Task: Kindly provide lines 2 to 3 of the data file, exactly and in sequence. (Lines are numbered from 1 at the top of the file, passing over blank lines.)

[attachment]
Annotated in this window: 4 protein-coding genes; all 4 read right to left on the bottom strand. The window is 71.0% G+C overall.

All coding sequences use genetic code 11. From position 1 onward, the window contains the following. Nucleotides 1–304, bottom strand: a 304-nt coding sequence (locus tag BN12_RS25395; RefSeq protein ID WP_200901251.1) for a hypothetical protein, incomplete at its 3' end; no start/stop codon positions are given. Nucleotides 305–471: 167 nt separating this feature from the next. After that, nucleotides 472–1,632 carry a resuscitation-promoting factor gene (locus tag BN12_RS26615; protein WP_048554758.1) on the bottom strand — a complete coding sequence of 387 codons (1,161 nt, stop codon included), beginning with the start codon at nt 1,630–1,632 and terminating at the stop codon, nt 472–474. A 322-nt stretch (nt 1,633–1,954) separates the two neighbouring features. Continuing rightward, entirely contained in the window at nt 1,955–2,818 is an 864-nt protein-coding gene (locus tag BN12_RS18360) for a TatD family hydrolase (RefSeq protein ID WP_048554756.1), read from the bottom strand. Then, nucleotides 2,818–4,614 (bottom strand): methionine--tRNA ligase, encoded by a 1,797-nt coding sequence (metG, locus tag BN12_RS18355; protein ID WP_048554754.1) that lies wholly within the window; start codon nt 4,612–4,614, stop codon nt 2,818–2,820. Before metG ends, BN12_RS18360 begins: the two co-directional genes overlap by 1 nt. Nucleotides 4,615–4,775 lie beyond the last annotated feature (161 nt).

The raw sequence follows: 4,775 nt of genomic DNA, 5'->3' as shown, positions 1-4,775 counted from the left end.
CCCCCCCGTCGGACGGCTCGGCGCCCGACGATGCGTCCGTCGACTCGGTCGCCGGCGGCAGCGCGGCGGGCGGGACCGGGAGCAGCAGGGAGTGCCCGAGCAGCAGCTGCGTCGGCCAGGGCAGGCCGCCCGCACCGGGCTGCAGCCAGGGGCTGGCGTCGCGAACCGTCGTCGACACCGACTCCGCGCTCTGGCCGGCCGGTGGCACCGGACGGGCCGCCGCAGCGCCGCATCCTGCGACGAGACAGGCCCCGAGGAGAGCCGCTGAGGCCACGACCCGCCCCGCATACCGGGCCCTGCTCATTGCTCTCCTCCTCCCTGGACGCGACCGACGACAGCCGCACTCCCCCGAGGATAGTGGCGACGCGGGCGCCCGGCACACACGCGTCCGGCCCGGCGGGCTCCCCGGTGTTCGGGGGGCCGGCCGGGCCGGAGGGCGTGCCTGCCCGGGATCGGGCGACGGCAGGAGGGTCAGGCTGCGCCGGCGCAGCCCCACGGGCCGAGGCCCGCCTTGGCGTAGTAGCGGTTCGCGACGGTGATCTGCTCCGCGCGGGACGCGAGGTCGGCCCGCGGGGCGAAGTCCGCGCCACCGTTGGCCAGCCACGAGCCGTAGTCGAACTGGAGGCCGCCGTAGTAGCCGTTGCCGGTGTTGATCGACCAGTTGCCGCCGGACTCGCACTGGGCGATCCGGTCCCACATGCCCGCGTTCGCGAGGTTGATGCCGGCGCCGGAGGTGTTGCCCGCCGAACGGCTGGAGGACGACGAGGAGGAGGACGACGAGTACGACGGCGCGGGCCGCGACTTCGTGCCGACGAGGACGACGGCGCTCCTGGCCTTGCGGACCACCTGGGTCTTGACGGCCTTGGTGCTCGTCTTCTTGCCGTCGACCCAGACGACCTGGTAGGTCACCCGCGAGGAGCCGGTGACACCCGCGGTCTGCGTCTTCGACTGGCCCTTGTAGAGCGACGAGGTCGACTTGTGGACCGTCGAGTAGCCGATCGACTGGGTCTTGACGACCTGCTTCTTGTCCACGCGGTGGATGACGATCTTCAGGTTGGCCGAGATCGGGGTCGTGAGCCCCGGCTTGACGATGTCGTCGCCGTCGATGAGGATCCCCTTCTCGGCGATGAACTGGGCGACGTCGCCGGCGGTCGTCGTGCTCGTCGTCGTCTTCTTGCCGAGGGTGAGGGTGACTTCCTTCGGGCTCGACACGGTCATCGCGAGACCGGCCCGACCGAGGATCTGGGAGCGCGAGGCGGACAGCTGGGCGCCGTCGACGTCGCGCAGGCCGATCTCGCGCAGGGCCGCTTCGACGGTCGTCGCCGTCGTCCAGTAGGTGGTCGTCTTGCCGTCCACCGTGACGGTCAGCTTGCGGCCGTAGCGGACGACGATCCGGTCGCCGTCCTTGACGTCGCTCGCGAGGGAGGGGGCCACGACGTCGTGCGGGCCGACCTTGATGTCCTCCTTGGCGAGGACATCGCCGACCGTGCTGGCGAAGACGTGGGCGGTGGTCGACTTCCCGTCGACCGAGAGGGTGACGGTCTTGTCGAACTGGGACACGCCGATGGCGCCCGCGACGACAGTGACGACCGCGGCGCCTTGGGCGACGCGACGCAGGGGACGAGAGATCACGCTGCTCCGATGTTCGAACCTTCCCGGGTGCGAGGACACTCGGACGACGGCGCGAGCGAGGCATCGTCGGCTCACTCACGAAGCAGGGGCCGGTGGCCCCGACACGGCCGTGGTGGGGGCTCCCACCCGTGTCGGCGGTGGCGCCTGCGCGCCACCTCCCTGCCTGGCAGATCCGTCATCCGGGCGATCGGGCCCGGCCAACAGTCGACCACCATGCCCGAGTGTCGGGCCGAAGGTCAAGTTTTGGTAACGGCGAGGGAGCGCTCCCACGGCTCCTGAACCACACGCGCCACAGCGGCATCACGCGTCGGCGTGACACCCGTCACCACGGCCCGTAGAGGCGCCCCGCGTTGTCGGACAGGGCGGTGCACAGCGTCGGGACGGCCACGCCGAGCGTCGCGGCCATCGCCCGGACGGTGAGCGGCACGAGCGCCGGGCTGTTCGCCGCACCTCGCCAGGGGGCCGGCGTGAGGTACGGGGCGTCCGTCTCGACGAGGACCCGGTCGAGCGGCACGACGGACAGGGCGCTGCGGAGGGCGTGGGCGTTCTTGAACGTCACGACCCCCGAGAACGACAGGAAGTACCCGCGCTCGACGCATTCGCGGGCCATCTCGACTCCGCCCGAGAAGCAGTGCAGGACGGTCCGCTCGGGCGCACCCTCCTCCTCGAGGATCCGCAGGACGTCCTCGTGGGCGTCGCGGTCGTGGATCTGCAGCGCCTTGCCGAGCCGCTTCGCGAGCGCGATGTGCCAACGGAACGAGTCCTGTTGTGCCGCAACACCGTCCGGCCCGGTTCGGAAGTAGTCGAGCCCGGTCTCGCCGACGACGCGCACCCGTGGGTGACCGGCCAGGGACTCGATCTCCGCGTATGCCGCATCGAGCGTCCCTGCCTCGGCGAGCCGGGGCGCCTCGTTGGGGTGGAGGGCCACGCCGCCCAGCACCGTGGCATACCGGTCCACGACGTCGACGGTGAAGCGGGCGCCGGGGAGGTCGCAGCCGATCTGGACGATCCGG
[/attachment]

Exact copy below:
All coding sequences use genetic code 11. From position 1 onward, the window contains the following. Nucleotides 1–304, bottom strand: a 304-nt coding sequence (locus tag BN12_RS25395; RefSeq protein ID WP_200901251.1) for a hypothetical protein, incomplete at its 3' end; no start/stop codon positions are given. Nucleotides 305–471: 167 nt separating this feature from the next. After that, nucleotides 472–1,632 carry a resuscitation-promoting factor gene (locus tag BN12_RS26615; protein WP_048554758.1) on the bottom strand — a complete coding sequence of 387 codons (1,161 nt, stop codon included), beginning with the start codon at nt 1,630–1,632 and terminating at the stop codon, nt 472–474. A 322-nt stretch (nt 1,633–1,954) separates the two neighbouring features. Continuing rightward, entirely contained in the window at nt 1,955–2,818 is an 864-nt protein-coding gene (locus tag BN12_RS18360) for a TatD family hydrolase (RefSeq protein ID WP_048554756.1), read from the bottom strand. Then, nucleotides 2,818–4,614 (bottom strand): methionine--tRNA ligase, encoded by a 1,797-nt coding sequence (metG, locus tag BN12_RS18355; protein ID WP_048554754.1) that lies wholly within the window; start codon nt 4,612–4,614, stop codon nt 2,818–2,820. Before metG ends, BN12_RS18360 begins: the two co-directional genes overlap by 1 nt. Nucleotides 4,615–4,775 lie beyond the last annotated feature (161 nt).

The raw sequence follows: 4,775 nt of genomic DNA, 5'->3' as shown, positions 1-4,775 counted from the left end.